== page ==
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Human All Too Human (Anglais)

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Commentaires client les plus utiles sur (beta) HASH(0x969eea38) étoiles sur 5 28 commentaires
135 internautes sur 143 ont trouvé ce commentaire utile 
HASH(0x965bbca8) étoiles sur 5 Correction 24 septembre 2005
Par Thomas Amorde - Publié sur
Format: Broché
I feel obligated to correct a distortion suggested by `unraveler' below. It is popular to suggest Nietzsche was an anti-semite, but this is a rather lazy habit. Nietzsche's remark on `the youthful stock-exchange Jew' was mentioned. Here it is in its proper environment:

. . . the entire problem of the Jews exists only within national states, inasmuch as it is here that their energy and higher intelligence, their capital in will and spirit accumulated from generation to generation in a long school of suffering, must come to preponderate to a degree calculated to arouse envy and and hatred, so that in almost every nation . . . there is gaining ground the literary indecency of leading the Jews to the sacrificial slaughter as scapegoats for every possible public or private misfortune. As soon as it is no longer a question of the conserving of nations but of the production of the strongest possible European mixed race, the Jew will be just as usable and desirable as an ingredient of it as any other national residue. Every nation, every man, possesses unpleasant, indeed dangerous qualities: it is cruel to demand that the Jew should constitute an exception. In him these qualities may even be dangerous and repellent to an exceptional degree; and perhaps the youthful stock-exchange Jew is the most repulsive invention of the entire human race. Nonetheless I should like to know how much must, in a total accounting, be forgiven a people who, not without us all being to blame, have had the most grief-laden history of any people and whom we have to thank for the noblest human being (Christ), the purest sage (Spinoza), the mightiest book and the most efficacious moral code in the world. . . .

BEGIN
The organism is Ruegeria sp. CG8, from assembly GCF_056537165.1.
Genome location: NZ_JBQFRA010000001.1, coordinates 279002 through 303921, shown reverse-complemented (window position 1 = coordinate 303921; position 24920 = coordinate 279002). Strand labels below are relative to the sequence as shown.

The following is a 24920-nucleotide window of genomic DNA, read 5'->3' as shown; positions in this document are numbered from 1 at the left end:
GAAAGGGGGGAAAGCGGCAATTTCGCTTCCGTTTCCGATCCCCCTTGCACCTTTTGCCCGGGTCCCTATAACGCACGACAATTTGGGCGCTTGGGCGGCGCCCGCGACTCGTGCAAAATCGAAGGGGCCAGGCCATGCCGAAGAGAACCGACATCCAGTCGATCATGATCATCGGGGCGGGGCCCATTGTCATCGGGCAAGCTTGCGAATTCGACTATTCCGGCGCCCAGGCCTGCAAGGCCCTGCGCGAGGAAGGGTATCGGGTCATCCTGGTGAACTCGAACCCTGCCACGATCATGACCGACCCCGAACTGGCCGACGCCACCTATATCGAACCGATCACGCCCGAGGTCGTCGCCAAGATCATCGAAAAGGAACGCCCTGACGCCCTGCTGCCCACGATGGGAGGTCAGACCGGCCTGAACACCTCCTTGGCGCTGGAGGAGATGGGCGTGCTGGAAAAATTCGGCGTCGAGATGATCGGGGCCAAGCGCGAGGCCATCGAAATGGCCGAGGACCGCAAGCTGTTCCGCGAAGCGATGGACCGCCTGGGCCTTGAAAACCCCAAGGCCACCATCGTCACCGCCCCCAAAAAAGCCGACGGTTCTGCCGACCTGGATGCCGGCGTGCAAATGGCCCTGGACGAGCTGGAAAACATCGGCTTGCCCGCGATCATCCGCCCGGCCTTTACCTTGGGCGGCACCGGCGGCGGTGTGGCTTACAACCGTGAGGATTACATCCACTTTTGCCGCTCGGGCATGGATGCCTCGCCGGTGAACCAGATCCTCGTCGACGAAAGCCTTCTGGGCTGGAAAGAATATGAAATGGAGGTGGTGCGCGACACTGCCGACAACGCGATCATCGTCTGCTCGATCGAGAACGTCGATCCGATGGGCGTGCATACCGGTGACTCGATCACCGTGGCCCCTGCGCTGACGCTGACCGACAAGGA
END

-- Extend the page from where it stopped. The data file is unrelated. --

Is this anti-semitism???
45 internautes sur 47 ont trouvé ce commentaire utile 
HASH(0x965bb9cc) étoiles sur 5 Nietzsche's Free Spirits 22 septembre 2000
Par Un client - Publié sur
Format: Broché
Nietzsche is often said to have entered a new period with the publication of Human All Too Human and the book is considerably more positivistic than his earlier writings. It aims at debunking unwarranted assumptions more than at defending a grand interpretation of its own, and it marks the high point of Nietzsche's interest in, and applause for, natural science.
Nietzsche describes what he means by "free spirits" in the preface to the second edition of Human All Too Human. Free spirits contrast with the typical human being of his era, who was, as the title suggests, all too human. Free spirits in contrast, are ideal companions that do not yet exist but may appear in the future. They are those who have freed themselves from the chains of the dominant culture, even from the bonds of reverence for those things they once found most praiseworthy. The dangerous period of the free spirit is introduced by the desire to flee whatever has been one's previous spiritual world, a desire that leads to a reconsideration of matters that previously had been taken for granted. The ultimate aim of this liberation is independent self-mastery and supreme health in a life of continual experimentation and adventure.
Human All Too Human is the first published work in which Nietzsche defends his famed perspectivism, the view that truths are one and all interpretations are thus formulated from particular perspectives. This perspectivism figures importantly in his debunking critique of morality which is first presented in Human All Too Human. Nietzsche denies that morality is anything but perspectival. Contrary to the claims of moralists, morality is not inherent in or determined by reality. It is, in fact, the invention of human beings. Moreover, morality has not been the same in every culture and at every time. Nietzsche explicitly contrasts Christian and Greek moral thought, typically claiming that Greek thought had been vastly superior.
Nietzsche, himself, considered the book a breakthrough because it openly articulated his unconventional conclusions for the first time. It also sealed the break with Richard Wagner, who received the book in silence. Nietzsche also considered himself to have moved far beyond Schopenhauerian metaphysics at this point in his life.
Human All Too Human was also the first of Nietzsche's published aphoristic works, where prior publications had been in the form of essays or similarly structured works.
36 internautes sur 38 ont trouvé ce commentaire utile 
HASH(0x972a463c) étoiles sur 5 So timely, most of it seems to be about 1999. 11 avril 1999
Par Un client - Publié sur
Format: Broché